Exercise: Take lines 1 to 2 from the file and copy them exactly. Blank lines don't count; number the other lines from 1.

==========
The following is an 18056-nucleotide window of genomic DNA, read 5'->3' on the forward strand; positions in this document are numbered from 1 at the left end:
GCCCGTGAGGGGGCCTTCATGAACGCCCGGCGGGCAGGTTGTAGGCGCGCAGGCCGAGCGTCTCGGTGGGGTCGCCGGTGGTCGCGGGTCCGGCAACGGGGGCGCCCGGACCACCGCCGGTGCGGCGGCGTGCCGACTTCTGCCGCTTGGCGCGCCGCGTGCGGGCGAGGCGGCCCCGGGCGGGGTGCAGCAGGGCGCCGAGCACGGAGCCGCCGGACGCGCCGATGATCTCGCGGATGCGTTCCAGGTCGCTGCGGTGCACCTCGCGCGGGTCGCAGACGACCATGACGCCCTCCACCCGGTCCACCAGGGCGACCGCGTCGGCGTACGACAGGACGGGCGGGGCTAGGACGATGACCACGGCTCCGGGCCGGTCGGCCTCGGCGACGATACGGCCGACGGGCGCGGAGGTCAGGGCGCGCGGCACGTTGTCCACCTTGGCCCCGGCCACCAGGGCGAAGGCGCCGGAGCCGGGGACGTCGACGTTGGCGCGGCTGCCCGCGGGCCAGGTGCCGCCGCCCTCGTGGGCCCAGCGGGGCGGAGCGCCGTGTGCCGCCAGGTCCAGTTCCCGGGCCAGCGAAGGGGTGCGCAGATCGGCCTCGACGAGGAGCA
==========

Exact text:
The following is an 18056-nucleotide window of genomic DNA, read 5'->3' on the forward strand; positions in this document are numbered from 1 at the left end:
GCCCGTGAGGGGGCCTTCATGAACGCCCGGCGGGCAGGTTGTAGGCGCGCAGGCCGAGCGTCTCGGTGGGGTCGCCGGTGGTCGCGGGTCCGGCAACGGGGGCGCCCGGACCACCGCCGGTGCGGCGGCGTGCCGACTTCTGCCGCTTGGCGCGCCGCGTGCGGGCGAGGCGGCCCCGGGCGGGGTGCAGCAGGGCGCCGAGCACGGAGCCGCCGGACGCGCCGATGATCTCGCGGATGCGTTCCAGGTCGCTGCGGTGCACCTCGCGCGGGTCGCAGACGACCATGACGCCCTCCACCCGGTCCACCAGGGCGACCGCGTCGGCGTACGACAGGACGGGCGGGGCTAGGACGATGACCACGGCTCCGGGCCGGTCGGCCTCGGCGACGATACGGCCGACGGGCGCGGAGGTCAGGGCGCGCGGCACGTTGTCCACCTTGGCCCCGGCCACCAGGGCGAAGGCGCCGGAGCCGGGGACGTCGACGTTGGCGCGGCTGCCCGCGGGCCAGGTGCCGCCGCCCTCGTGGGCCCAGCGGGGCGGAGCGCCGTGTGCCGCCAGGTCCAGTTCCCGGGCCAGCGAAGGGGTGCGCAGATCGGCCTCGACGAGGAGCA